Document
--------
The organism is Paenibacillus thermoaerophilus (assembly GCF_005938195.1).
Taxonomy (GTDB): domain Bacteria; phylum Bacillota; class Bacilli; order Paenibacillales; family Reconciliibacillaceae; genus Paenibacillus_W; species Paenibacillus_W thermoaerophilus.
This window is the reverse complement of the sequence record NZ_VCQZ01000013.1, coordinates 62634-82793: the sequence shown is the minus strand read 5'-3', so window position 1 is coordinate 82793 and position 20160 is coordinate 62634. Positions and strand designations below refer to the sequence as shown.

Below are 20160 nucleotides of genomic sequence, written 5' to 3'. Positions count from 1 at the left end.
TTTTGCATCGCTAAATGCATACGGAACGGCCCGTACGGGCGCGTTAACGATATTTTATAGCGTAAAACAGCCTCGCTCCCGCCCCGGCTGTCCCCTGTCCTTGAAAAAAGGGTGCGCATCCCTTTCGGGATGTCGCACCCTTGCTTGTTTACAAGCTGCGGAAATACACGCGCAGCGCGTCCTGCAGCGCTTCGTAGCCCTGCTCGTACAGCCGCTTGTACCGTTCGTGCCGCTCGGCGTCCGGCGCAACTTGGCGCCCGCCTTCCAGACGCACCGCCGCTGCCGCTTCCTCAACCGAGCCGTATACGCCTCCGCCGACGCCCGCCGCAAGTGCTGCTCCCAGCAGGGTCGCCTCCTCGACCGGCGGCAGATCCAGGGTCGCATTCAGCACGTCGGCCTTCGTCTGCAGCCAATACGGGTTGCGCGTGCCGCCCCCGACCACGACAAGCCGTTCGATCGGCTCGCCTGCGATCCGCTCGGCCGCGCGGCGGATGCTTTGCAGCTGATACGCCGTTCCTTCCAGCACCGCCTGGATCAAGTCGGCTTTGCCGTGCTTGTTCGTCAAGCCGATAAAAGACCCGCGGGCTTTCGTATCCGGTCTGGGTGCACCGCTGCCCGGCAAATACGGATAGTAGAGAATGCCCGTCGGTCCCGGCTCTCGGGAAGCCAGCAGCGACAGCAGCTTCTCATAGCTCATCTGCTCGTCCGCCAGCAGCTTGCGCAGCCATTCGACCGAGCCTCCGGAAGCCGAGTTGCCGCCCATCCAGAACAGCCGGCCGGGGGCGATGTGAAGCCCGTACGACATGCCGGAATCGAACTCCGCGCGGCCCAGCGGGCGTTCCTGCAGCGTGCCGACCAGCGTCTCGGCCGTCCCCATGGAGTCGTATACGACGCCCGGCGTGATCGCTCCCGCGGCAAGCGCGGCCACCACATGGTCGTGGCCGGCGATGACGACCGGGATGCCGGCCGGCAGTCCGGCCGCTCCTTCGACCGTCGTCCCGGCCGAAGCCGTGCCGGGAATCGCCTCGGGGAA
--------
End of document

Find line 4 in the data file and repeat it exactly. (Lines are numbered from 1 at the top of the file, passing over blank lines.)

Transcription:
Below are 20160 nucleotides of genomic sequence, written 5' to 3'. Positions count from 1 at the left end.